As the Federal Government’s ultimatum to members of the Academic Staff Union of Universities (ASUU) to resume work terminates today, the teachers may not return to classes soon.
A source close to the National Executive Council (NEC) of the union said there was no communication yet from the central body of the union to other local branches.
“Nobody can intimidate us over our genuine strike. No local chapter is ready to go back to classes as at today. Our union is focused and we work by rules and regulations,” the source said.
The source said ASUU did not close schools; it only said its members would not go to classes. He said that if the vice chancellors thought they could, open schools without teachers, they should go ahead as they deemed fit.
Last week, a Presidential Adviser, Dr. Doyin Okupe, said the Federal Government deposited N200 billion in the Central Bank of Nigeria (CBN).
But the source said that ASUU was yet to confirm that the funds were actually in the CBN as claimed by Okupe.
“As a body, ASUU is yet to be informed officially about the said deposited fund into the coffers of the Federal Government”, the source said.
The branch of ASUU at the Bayero University, Kano, has said that the union is ever prepared to dare the Federal Government.
The Federal Government had earlier shifted the day for ASUU to resume work from December 4 to 9 to allow the union bury its former President, Prof. Festus Iyayi who was killed in an accident on his way to Kano for the teachers’ meeting. The Chairman of ASUU-BUK, Dr. Mahmud Lawal, told The Guardian on phone yesterday that ASUU would not be intimidated to withdraw from the ongoing strike. Mahmud insisted that “our position still remains hence the strike is ongoing and we do not panic over the position of government to sack us”.
However, our correspondent confirmed that a logbook has already been opened at all departmental offices compelling academic members of staff to register.
When asked on the reaction of ASUU to this development, Mahmud denied knowledge of such a book. The university’s Public Relations Officer, Muhammed Zaharadeen, insisted that BUK had always remained open even in the absence of academic activities.
On how prepared was the management to start normal academic and administrative activities in the university, Zaharadeen maintained: “I would not want to comment on that and any matter that has to do with ASUU. I will not also want to say anything about that.”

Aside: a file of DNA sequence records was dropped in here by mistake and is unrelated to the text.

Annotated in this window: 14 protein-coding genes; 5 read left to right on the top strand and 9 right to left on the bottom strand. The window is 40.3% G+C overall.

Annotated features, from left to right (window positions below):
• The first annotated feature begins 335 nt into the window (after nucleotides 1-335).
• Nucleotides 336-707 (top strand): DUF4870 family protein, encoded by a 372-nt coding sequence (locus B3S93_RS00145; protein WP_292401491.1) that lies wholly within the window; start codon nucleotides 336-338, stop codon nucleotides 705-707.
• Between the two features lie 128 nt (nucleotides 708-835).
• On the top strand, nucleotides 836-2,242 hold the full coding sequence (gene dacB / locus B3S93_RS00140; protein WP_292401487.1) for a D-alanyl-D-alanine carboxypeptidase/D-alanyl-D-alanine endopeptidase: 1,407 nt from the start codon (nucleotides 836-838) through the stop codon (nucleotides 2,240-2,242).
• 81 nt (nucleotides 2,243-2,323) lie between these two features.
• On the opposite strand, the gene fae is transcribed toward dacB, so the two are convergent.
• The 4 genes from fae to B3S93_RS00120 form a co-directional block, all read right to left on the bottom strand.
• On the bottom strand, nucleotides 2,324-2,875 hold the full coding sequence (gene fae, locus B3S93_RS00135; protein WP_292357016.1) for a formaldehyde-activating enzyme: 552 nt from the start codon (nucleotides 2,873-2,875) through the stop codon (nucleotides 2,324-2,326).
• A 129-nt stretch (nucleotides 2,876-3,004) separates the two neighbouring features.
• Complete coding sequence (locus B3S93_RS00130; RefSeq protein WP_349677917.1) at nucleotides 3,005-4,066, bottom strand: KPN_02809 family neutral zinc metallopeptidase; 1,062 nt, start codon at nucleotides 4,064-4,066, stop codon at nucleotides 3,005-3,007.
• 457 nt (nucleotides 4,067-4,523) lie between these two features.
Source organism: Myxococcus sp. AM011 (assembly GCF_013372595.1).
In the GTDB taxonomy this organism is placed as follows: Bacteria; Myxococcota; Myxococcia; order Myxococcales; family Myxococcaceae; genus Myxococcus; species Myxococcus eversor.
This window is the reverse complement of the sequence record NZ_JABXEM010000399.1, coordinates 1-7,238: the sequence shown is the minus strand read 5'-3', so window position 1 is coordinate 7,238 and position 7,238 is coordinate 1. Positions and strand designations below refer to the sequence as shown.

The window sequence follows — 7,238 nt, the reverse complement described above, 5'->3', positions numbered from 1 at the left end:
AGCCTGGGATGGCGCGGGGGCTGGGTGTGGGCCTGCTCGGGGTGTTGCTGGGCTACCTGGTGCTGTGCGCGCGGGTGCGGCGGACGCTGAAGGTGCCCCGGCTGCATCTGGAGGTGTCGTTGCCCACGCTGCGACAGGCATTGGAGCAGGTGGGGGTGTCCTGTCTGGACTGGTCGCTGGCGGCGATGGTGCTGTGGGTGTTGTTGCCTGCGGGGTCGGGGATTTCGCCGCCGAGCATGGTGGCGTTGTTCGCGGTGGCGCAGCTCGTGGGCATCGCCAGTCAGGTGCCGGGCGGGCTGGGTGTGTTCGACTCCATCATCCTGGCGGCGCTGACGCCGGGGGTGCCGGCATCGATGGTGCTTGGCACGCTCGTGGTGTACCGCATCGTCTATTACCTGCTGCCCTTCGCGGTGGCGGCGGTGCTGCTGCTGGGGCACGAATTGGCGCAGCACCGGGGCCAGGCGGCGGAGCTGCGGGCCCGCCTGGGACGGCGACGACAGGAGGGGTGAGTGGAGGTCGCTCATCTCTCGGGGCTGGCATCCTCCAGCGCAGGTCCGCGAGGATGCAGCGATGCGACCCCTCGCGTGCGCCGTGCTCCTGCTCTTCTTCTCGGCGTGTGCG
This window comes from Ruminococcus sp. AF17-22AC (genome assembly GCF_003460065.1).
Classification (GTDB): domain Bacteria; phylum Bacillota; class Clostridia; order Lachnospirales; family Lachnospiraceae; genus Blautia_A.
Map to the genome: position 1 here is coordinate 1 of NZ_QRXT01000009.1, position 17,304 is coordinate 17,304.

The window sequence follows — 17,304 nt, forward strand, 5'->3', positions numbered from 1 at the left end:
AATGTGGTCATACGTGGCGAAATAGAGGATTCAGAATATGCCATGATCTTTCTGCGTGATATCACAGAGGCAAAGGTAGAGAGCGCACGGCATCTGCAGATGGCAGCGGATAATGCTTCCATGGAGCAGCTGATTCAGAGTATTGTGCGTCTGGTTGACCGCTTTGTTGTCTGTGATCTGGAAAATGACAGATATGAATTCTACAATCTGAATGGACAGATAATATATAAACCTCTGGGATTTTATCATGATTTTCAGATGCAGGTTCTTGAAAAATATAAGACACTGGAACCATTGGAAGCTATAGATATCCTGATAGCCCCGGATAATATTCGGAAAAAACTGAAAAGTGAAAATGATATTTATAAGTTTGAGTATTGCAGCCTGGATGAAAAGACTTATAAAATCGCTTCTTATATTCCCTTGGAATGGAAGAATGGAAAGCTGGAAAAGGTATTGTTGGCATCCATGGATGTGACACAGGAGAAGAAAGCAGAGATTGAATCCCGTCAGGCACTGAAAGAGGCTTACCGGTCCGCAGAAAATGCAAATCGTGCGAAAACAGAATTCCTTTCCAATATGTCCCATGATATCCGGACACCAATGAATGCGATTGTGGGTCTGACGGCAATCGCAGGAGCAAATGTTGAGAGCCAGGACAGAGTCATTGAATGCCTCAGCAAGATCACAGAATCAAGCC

Besides, the Delta State University (DELSU) chapter of ASUU yesterday accused the Federal Government of not being transparent over Okupe’s claim.
The ASUU-DELSU chairman, Dr. Emmanuel N. Mordi, told The Guardian on phone that the Federal Government was merely playing to the gallery over Okupe’s media announcement that N200 billion had been deposited in the CBN.
He said: “As far as ASUU is concerned, there is no evidence so far that such deposit has been made at CBN. I think the government is merely playing to the gallery in order to make the public see ASUU as inhumane, which is not fair.”
Mordi, who described Okupe’s announcement as propaganda, said if the money had actually been deposited in the CBN, government would have invited the ASUU leaders to verify the claims so that the appropriate structures would be established to manage the fund and the strike called off.
He described the threats of sack, opening of registers, deployment of the armed forces in university by government as undemocratic.
The ASUU-DELSU chairman said: “Not even in pre-1917 Czarist Russia were such bare-faced autocracy and arrogance of power so flaunted. It is even more worrisome that these panic measures being chanted as solutions by the government were tried and found wanting in the not-too-distant past of our history
“By its actions, government is attempting to repudiate the recent Memorandum of Understanding of November 4, 2013 by mere subterfuge. It is clear that government, as usual, had no intention of implementing the latest agreement, and of restoring normalcy to public universities. We cannot allow the government to succeed in this escapist ploy. It has a duty to revitalise Nigeria’s public universities.
“For far too long, the Nigerian government has paid lip service to the revitalisation of public universities which in a clear reversal of their status up to the early ‘80s now rank among the least in the world. All Nigerians of goodwill should prevail on the Federal Government to conclude its commendable conciliatory meeting with ASUU by endorsing its November 4, 2013 Memorandum of Understanding so that our dear students can resume their interrupted academic activities without delay.
“For now, it will be foolhardy for any student to return to any campus for lectures which are non-existent. No lecturer will teach at the point of bayonet. The strike is for the provision of teaching/learning/laboratory and hostel facilities for students.”
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